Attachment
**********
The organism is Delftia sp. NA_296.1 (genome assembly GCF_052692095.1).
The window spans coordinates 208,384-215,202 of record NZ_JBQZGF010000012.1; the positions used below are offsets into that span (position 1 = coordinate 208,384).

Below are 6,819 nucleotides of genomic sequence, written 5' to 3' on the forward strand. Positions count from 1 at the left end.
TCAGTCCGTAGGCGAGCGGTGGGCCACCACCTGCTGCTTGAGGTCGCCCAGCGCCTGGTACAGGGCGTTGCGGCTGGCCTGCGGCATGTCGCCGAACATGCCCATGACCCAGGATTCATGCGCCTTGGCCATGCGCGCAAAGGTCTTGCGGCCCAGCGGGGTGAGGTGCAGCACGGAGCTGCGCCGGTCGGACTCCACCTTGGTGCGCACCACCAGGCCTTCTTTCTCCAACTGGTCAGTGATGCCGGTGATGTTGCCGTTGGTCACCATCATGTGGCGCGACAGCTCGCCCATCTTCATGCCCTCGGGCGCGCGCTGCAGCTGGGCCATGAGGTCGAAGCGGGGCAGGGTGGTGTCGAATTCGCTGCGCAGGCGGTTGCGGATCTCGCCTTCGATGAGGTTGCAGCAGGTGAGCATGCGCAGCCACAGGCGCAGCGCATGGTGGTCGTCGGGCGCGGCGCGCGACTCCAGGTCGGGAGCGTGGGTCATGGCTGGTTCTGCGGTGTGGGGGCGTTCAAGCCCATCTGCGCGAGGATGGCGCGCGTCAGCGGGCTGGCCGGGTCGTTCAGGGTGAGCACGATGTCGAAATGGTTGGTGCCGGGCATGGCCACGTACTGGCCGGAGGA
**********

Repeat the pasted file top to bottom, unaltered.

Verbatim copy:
The organism is Delftia sp. NA_296.1 (genome assembly GCF_052692095.1).
The window spans coordinates 208,384-215,202 of record NZ_JBQZGF010000012.1; the positions used below are offsets into that span (position 1 = coordinate 208,384).

Below are 6,819 nucleotides of genomic sequence, written 5' to 3' on the forward strand. Positions count from 1 at the left end.
TCAGTCCGTAGGCGAGCGGTGGGCCACCACCTGCTGCTTGAGGTCGCCCAGCGCCTGGTACAGGGCGTTGCGGCTGGCCTGCGGCATGTCGCCGAACATGCCCATGACCCAGGATTCATGCGCCTTGGCCATGCGCGCAAAGGTCTTGCGGCCCAGCGGGGTGAGGTGCAGCACGGAGCTGCGCCGGTCGGACTCCACCTTGGTGCGCACCACCAGGCCTTCTTTCTCCAACTGGTCAGTGATGCCGGTGATGTTGCCGTTGGTCACCATCATGTGGCGCGACAGCTCGCCCATCTTCATGCCCTCGGGCGCGCGCTGCAGCTGGGCCATGAGGTCGAAGCGGGGCAGGGTGGTGTCGAATTCGCTGCGCAGGCGGTTGCGGATCTCGCCTTCGATGAGGTTGCAGCAGGTGAGCATGCGCAGCCACAGGCGCAGCGCATGGTGGTCGTCGGGCGCGGCGCGCGACTCCAGGTCGGGAGCGTGGGTCATGGCTGGTTCTGCGGTGTGGGGGCGTTCAAGCCCATCTGCGCGAGGATGGCGCGCGTCAGCGGGCTGGCCGGGTCGTTCAGGGTGAGCACGATGTCGAAATGGTTGGTGCCGGGCATGGCCACGTACTGGCCGGAGGA